Taking a trip to Great Britain between April though September? If so, plan to take in one or more of the eleven garden shows put on by the Royal Horticultural Society.
The Royal Horticultural Society (RHS) was started at the beginning of the 1800s and has evolved from a London Garden Club to a internationally renounce charity with approximately 800 with over 1000 volunteers and over 490,000 members. The RHS maintains four show gardens with the fifth in development, carries out research, runs a horticultural school and puts on eleven flower shows between mid April and September.
Each show has its own unique venue which sets the stage for the show. The Chelsey Show, is one of the best known flower-show but the show at Hampton Court is now the largest.
The RHS’s show at Hampton Court is located just outside of the castle proper grounds making it easily assessable by train, bus, car or boat. Poor mobility? No problem as smooth metal walk ways lead and direct people through out the grounds and on both sides of the water. With the large numbers that attend these events the walkways are a must to protect the ground and keep people dry when it rains.
Areas along the walk ways are filled with temporary gardens and pavilions of all sizes. The gardens are created a week before the show by some of the best European landscapers and they don’t disappoint. Ponds, unique artist created sculptures and structures were balanced with plants big and small.
Worried about not remembering the names of the plants? Then pick up a professionally printed brochure from each garden.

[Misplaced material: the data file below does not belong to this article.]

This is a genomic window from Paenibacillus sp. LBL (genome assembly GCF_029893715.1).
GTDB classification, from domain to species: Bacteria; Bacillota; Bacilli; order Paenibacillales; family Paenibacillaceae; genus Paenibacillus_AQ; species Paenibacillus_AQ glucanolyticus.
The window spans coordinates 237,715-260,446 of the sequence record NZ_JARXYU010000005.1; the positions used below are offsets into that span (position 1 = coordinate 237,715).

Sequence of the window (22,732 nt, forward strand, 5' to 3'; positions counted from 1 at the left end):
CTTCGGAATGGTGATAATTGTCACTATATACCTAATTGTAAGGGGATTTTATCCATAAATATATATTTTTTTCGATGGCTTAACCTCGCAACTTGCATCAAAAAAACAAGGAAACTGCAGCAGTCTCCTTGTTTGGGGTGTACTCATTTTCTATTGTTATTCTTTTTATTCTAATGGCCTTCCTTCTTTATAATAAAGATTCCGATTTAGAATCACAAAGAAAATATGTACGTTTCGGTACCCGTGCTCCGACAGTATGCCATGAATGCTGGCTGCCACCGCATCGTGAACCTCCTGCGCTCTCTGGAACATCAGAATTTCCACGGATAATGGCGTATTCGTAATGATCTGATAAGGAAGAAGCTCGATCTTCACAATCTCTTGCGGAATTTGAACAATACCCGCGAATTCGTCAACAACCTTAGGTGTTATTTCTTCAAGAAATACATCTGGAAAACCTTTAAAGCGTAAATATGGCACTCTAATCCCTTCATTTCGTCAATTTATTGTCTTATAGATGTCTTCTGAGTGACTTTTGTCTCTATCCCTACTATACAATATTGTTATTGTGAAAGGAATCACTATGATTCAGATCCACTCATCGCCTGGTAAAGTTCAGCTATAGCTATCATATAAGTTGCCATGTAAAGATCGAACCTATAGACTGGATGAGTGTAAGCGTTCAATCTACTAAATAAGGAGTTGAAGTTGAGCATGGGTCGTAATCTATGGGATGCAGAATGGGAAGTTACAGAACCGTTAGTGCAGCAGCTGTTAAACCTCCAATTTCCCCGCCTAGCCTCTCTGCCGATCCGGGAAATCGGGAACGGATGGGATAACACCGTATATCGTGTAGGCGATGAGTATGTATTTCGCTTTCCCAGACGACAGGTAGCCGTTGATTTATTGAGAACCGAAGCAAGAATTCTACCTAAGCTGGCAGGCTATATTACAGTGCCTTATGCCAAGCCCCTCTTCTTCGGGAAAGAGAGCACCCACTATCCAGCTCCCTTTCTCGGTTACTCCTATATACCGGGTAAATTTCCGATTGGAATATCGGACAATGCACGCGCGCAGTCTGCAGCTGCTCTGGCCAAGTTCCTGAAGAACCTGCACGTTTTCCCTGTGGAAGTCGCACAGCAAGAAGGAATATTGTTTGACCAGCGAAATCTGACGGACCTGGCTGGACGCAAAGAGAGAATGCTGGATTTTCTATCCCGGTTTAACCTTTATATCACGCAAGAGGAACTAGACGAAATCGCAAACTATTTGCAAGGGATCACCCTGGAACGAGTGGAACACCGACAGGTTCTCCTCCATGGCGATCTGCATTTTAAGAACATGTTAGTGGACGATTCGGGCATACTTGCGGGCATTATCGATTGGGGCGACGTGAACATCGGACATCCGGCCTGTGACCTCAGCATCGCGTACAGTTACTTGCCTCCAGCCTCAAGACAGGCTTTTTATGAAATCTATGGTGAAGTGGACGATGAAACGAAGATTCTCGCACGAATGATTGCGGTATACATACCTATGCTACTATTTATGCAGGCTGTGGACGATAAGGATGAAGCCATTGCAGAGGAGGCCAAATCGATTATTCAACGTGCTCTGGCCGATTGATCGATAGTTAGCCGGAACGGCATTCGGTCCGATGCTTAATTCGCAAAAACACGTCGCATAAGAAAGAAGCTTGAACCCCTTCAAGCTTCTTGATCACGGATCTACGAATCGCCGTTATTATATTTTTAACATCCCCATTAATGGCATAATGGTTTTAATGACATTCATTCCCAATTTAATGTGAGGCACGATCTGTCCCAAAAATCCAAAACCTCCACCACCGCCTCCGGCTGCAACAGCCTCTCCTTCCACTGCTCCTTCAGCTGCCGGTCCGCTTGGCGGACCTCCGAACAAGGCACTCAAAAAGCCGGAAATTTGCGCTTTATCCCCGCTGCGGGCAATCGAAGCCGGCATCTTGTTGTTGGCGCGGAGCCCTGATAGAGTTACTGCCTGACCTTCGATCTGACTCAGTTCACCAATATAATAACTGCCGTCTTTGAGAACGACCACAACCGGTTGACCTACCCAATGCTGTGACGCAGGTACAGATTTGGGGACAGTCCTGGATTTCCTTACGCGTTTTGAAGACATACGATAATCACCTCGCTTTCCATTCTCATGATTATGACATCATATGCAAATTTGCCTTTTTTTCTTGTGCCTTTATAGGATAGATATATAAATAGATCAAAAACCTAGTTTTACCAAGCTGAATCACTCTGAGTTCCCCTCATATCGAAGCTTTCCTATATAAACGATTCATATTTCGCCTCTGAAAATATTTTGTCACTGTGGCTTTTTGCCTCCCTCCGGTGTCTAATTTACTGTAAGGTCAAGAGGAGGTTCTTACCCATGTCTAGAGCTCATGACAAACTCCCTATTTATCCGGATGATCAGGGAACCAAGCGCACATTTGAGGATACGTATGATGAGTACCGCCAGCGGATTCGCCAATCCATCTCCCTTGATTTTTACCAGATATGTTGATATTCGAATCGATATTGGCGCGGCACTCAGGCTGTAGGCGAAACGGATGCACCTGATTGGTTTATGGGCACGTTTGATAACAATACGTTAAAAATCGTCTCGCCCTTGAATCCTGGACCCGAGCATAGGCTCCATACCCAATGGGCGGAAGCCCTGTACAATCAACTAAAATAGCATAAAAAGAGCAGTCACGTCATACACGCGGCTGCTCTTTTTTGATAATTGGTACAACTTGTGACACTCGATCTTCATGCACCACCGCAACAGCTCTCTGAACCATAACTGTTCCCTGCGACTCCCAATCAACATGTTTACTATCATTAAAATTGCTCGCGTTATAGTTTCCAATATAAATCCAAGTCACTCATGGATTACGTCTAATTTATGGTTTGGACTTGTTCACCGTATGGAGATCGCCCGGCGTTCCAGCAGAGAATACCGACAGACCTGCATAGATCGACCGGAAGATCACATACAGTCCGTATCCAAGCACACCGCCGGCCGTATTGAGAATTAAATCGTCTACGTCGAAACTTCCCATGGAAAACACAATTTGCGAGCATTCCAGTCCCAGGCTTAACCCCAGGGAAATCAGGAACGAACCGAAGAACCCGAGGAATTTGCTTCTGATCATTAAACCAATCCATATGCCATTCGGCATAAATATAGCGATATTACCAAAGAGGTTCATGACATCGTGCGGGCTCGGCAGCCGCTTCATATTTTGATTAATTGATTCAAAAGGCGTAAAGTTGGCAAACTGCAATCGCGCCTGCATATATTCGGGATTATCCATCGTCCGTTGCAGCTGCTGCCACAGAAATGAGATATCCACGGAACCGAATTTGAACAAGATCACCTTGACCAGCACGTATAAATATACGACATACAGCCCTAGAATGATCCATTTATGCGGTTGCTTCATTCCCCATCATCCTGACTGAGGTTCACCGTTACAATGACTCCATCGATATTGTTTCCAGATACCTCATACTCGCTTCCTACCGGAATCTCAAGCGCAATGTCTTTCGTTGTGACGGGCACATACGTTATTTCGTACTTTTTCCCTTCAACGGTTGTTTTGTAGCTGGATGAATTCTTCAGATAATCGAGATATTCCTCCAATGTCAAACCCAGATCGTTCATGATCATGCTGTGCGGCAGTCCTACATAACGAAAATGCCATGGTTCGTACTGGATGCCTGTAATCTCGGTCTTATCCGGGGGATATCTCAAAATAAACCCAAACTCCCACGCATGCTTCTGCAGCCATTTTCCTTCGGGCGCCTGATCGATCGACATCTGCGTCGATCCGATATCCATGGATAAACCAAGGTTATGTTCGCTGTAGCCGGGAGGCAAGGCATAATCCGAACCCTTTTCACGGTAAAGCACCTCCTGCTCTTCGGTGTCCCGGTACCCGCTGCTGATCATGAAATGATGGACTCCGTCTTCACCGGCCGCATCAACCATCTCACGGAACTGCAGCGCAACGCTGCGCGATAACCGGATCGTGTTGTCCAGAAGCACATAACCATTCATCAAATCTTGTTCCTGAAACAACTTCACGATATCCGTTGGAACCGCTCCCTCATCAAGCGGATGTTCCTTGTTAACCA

Note all gardens are not ornamentals. A large area is allocated to vegetables and community gardens. The produce in these gardens are mouth watering.
Roses have their own venue, a large canopy that is filled with every color of rose possible. The smell within the area is amazing.
The floral tent is filled with imaginative arrangements. For those looking to learn more there were people demonstrating the art of floral arranging.
Interspersed amount the gardens or in their own enclaves are vendor tents. Most products are garden related but others showcase English designers and artists. The textile tent, contains four long rows of vendors that appeal to all budgets.
Looking for garden tools? There is something for everyone from self mowing lawn mowers to kneeling pads. Some of the suppliers are local to the UK but others can and do ship world wide.
A number of the more unique tools are available through Lee-Valley tools.
Thinking of adding a greenhouse to the yard? Take the time to wonder through he dozens of styles and sizes on display. Literally there was one for every budget.
Part of the Royal Horticultural Society is to educate. The exhibit which walked people through the evolution of plants from the ones that reproduce by spores to the complex flowers drew most peoples attention causing a bit of a lineup through out the day
Each show has a line up of speakers. Note times and make sure to arrive early to obtain seating. Regardless how good the speaker is, it is hard to stand and listen for an hour.
This year entry into the show was £33 if purchased in advance, online. Plan to come arrive when the open 10:00 in the morning or later in the afternoon to take advantage of the late entrance discount. Seeing everything on offer might not be doable in one day. For £5 one can purchase a guide book at the show and plant the day before heading off with the masses.
Linda Tomlinson is a horticulturist that lives near Rocky Mountain House. She can be reached at firstname.lastname@example.org